Those nodes 102 that are implemented as wireless sensor nodes include the elements shown in FIG. 2 using dashed lines. Such a wireless sensor node comprises a sensor interface 224 that couples a sensor 106 to the wireless sensor node. In the particular embodiment shown in FIG. 2, the sensor 106 is integrated into the wireless sensor node (for example, by enclosing the sensor 106 within a housing that encloses the sensor 106 along with the other components of the wireless sensor node). In another embodiment, the sensor 106 is not integrated into the wireless sensor node but is otherwise communicatively coupled to the other components of the wireless sensor node via the sensor interface 224.

The sensor 106 is capable of generating or otherwise obtaining data that is indicative of some physical phenomena. Examples of sensors include devices that generate a value indicative of temperature, light, magnetic field, air flow, acceleration, vibration, sound, or power. The sensor interface 224 comprises appropriate interface hardware or software for communicatively coupling the sensor 106 to the other components of the wireless sensor node. For example, in one embodiment, the sensor interface 224 includes, for example, an analog-to-digital converter and/or a software driver for the sensor 106.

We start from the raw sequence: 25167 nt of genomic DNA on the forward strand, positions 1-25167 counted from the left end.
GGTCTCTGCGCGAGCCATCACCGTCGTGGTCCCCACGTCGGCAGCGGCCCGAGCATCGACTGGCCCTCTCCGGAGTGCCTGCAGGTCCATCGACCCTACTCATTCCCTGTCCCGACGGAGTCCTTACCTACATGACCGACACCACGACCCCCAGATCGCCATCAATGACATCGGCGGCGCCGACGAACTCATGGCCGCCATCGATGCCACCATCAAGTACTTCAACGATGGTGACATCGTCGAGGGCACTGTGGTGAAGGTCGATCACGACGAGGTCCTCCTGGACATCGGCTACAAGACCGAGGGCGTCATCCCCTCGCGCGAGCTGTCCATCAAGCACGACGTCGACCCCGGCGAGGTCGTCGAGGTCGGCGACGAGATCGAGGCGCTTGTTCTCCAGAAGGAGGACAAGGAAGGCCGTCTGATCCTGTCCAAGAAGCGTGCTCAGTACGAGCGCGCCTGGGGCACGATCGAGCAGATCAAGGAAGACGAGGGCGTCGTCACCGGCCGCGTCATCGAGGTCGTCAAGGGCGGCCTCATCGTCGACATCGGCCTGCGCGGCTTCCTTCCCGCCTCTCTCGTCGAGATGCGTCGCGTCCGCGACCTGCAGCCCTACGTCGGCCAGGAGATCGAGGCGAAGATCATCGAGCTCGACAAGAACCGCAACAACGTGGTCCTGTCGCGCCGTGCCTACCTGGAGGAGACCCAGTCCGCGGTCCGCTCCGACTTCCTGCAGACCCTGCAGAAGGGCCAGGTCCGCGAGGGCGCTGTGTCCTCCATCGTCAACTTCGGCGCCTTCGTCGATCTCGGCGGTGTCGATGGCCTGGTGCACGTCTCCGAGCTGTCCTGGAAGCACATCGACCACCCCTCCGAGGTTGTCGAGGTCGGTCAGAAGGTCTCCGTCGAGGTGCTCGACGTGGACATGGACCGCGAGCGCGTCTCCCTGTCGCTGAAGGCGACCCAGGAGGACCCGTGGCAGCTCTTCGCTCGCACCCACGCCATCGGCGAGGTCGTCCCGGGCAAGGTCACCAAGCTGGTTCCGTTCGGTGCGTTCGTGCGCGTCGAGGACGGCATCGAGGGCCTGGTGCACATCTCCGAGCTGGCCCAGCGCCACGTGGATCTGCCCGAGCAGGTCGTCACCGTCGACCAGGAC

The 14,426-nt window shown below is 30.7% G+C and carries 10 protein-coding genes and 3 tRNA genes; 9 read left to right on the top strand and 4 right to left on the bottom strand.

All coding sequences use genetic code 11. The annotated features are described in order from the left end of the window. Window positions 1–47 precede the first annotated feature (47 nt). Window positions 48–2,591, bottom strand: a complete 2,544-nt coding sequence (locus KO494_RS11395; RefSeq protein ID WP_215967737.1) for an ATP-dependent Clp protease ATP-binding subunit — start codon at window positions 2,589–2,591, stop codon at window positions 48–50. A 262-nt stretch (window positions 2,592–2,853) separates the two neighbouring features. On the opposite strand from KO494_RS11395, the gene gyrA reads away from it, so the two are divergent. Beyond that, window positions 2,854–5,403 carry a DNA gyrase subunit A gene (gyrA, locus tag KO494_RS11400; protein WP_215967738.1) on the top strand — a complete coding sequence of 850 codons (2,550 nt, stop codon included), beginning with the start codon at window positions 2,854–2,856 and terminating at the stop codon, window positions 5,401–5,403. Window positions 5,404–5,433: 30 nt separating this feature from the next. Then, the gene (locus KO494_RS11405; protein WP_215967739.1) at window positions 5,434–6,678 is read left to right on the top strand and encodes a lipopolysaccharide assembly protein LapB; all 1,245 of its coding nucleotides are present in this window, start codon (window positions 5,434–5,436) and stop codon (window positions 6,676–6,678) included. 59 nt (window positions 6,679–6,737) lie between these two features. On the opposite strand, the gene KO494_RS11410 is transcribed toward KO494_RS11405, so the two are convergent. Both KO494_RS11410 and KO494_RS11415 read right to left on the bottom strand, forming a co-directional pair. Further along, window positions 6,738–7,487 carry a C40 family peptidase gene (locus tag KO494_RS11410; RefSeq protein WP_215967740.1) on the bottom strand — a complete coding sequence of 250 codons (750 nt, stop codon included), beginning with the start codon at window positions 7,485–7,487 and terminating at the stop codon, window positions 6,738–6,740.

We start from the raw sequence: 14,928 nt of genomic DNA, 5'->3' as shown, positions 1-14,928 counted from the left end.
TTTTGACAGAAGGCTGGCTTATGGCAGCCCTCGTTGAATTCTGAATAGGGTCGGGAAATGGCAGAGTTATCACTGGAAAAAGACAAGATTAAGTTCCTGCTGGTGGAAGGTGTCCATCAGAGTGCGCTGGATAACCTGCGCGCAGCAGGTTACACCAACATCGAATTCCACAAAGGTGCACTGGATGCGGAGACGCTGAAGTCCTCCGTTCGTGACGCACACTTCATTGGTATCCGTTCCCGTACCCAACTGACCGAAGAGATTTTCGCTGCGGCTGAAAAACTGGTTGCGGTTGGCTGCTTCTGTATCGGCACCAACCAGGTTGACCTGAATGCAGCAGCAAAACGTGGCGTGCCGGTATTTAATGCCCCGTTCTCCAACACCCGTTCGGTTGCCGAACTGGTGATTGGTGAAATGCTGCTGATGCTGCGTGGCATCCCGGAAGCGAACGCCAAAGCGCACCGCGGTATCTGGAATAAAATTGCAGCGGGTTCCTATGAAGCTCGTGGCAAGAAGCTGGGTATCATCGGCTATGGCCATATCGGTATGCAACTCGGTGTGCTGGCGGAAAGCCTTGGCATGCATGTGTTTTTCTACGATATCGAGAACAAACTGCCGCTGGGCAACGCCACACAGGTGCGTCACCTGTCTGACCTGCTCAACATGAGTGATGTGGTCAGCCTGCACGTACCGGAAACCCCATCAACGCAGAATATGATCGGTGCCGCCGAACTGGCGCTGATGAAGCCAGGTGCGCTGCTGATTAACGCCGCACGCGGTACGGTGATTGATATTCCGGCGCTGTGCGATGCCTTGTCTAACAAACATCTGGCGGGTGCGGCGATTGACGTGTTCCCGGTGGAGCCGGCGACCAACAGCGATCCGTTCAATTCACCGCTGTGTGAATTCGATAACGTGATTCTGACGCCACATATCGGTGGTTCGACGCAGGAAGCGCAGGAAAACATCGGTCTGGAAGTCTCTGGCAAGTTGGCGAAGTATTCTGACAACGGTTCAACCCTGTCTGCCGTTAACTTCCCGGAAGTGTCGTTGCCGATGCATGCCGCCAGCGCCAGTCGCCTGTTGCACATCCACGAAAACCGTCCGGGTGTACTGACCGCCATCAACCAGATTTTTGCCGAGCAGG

One or more of the nodes in the wireless sensor network 100 of FIG. 1 can define a multicast group for sending a set of messages using the methods described below in connection with FIGS. 3-8. For example, a given node (also referred to here as a “sink” or “sink node”) may define such a multicast group to be used to propagate a query through the group. In the following description, the following notation is used. The node that intends to define a multicast group is referred to here as “A” or node A and has a set of keys defined by the “keyset(A)εK”. The multicast group defined by node A is referred to here as “[u1, u2, . . . un]A”. Each generic “user u” has a set of keys in its t-element key ring, which is referred to here as “[k1, k2, . . . kλ]u”. In the following description, “u1

u2” denotes user u1 authenticates user u2 and distributes key ku 1-2 . In the following description, “x→y:z” denotes, where y is a single user, sending message z from x to y or, where y is group of users, sending message z from x to every user in group y via multicast or unicast. In the following description, {m}k, is the encryption of message m (also referred to here as the “encrypted message”) under key k.